The End of Manu Ginobili


Manu Ginobili could retire at the end of this upcoming season. He turned 38 July 28. He’s coming off a season where he played his most minutes since age 33. He’s been an All-Star two times. He’s one of three players in NBA playoff history with 700 rebounds, 700 assists and 250 made 3-pointers (LeBron James and Kobe Bryant are the others) in a career. Ginobili is one of the most unique players of all time.

The Spurs took Ginobili with the second to last pick in the 1999 draft. His name was mispronounced. Most guys drafted in the late second round barely play, let alone help a team win four championships. But Ginobili isn’t like most people.

Ginobili is his own breed.

His game can be characterized in a number of ways: ferocious, over-aggressive, out of control, fierce and ballsy. There isn’t a pass he won’t attempt. He has dunked over guys much bigger than him. Made step-back jumpers over guys much quicker than him. He’s a lefty with all-world vision and a tendency for making the big play in the biggest of moments. Even if Ginobili makes mistake after mistake, like he did during Game 1 of the Western Conference semifinals in 2013, he’s not afraid to take the big shot like the one he made at the end of overtime to give San Antonio the comeback win in that same game.

It wasn’t just Kawhi Leonard’s missed free throw in Game 6, Tim Duncan’s missed lay-up in Game 7 or Ray Allen’s tying 3-pointer in Game 6 that shifted the series to a Miami Heat win in 2013. Ginobili could not have played worse in that series. Turnover after turnover plagued the injured Ginobili. Aside from Tony Parker, Ginobili’s the guy that creates opportunities for teammates and for himself. He runs the offense during end of quarter situations. He’s so good at getting to the paint, and either drawing a foul, making a tough shot or dishing it unorthodoxly to a teammate (no matter if that teammate appeared open or not). That’s just the way Ginobili plays. He’s an attacker in every sense of the word. But during that Finals run, Ginobili wasn’t the same Ginobili. He was older. He was worn down. And he was not very good.

Ginobili shot 30 percent from 3 that postseason. He had some games where he looked like the old Ginobili, but too frequently he just looked like old Ginobili. He had two double-digit games in the Finals, including an 18-point, five-assist Game 7, but he had eight costly turnovers against Miami in Game 6. It was up and down for Ginobili all postseason. It looked like the end for Ginobili. No one would blame him if he hung up the sneaks after 2013. But that’s never who Ginobili was. He wasn’t just going to quit because his body wasn’t feeling it. He wasn’t just going to give up because he wasn’t the same.

Ginobili re-signed with San Antonio that summer to a two-year deal. The Spurs took that Finals loss to Miami hard. The whole team approached that season with one mission in mind: to win back what they let slip out of their hands. Ginobili played better. He had crisper passes, attacked the basket in a way he couldn’t the postseason prior and took over portions of the NBA Finals, namely Game 5 when he dunked over Chris Bosh.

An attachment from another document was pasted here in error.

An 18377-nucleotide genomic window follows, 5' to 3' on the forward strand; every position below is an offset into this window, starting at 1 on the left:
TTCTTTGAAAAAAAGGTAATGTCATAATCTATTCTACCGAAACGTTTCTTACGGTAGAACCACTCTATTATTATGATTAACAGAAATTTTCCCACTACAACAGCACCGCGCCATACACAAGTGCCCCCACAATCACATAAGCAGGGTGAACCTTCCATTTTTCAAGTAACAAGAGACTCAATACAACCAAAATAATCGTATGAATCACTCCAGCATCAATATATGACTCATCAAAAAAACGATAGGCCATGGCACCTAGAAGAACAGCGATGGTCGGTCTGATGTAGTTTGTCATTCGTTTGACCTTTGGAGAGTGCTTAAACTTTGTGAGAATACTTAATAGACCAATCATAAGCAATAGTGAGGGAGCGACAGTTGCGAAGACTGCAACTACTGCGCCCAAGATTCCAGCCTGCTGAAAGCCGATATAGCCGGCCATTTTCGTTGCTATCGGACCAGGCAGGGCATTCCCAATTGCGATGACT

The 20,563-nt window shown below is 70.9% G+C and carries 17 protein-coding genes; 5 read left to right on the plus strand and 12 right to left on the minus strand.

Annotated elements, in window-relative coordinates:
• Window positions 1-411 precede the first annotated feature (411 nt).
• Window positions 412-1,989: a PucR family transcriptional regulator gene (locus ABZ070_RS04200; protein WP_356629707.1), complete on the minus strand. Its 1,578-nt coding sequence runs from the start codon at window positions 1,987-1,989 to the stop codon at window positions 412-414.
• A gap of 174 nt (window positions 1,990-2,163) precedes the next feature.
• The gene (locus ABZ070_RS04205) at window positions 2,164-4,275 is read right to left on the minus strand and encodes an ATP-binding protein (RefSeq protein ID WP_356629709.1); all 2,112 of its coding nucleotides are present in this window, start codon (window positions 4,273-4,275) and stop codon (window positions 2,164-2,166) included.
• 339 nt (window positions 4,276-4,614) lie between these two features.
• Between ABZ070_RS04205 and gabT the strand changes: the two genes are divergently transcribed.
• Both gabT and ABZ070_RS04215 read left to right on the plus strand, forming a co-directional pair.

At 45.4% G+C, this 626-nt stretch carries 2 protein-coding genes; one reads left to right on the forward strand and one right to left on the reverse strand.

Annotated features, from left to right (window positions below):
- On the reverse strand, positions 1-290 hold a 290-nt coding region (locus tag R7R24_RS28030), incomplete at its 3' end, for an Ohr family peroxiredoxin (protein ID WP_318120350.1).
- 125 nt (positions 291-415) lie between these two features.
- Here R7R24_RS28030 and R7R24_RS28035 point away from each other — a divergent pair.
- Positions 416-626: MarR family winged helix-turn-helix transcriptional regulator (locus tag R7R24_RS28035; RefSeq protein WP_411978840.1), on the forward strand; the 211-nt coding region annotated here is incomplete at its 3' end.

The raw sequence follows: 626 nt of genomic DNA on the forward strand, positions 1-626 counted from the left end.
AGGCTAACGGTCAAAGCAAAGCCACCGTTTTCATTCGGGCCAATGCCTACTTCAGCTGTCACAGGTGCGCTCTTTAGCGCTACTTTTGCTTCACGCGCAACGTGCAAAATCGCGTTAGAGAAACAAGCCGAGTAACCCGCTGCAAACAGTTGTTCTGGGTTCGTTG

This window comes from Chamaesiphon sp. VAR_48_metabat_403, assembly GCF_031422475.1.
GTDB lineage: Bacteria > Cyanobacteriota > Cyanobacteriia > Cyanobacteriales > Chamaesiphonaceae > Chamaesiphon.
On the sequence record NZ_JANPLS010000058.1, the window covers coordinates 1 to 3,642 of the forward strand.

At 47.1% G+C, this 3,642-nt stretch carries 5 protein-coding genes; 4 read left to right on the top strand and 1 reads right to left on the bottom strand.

Future Hall of Famers Kevin Garnett, Tim Duncan, Kobe Bryant, Dirk Nowitzki, Vince Carter, Paul Pierce and Ray Allen will call it quits over the next couple seasons. Ginobili doesn’t have any of those players’ regular season statistics. He won’t be first ballot like most of those players. But he’s made just as big an impact as those players.

James Harden modeled his game off Manu Ginobili. D’Angelo Russell said the same thing. Last spring, Australian sensation and lottery pick Dante Exum also said he likes to play like Manu. Ginobili led Argentina to a 2004 Olympic Gold medal. Ginobili was the best player for the team that defeated Tim Duncan, Allen Iverson and young LeBron James and the rest of the United States team. Ginobili had 29 points against the U.S. in Argentina’s semi-final win. Many put the blame on that US team for not being the best basketball team on the planet, but Manu Ginobili and his teammates deserve all the credit for beating America in their own game. Ginobili inspired thousands of basketball enthusiasts across the World during that dazzling performance.

This year could mark the end for Manu Ginobili, especially if the Spurs, with the addition of LaMarcus Aldridge, claim their sixth championship since 1999. At age 38, Ginobili isn’t as explosive as he once was, but he’s ever bit as crafty. He’ll make a jaw-dropping pass or two throughout next postseason. People wonder what could’ve been if Ginobili ever had the opportunity to lead a team or to play in a system that made him the focal point. But I think Ginobili would rather come off the bench, win four championships and be known as one of the most unique basketball players ever.

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Joe View All →

I write about the Eagles, 76ers, movies, music and frankly whatever the hell I feel like.

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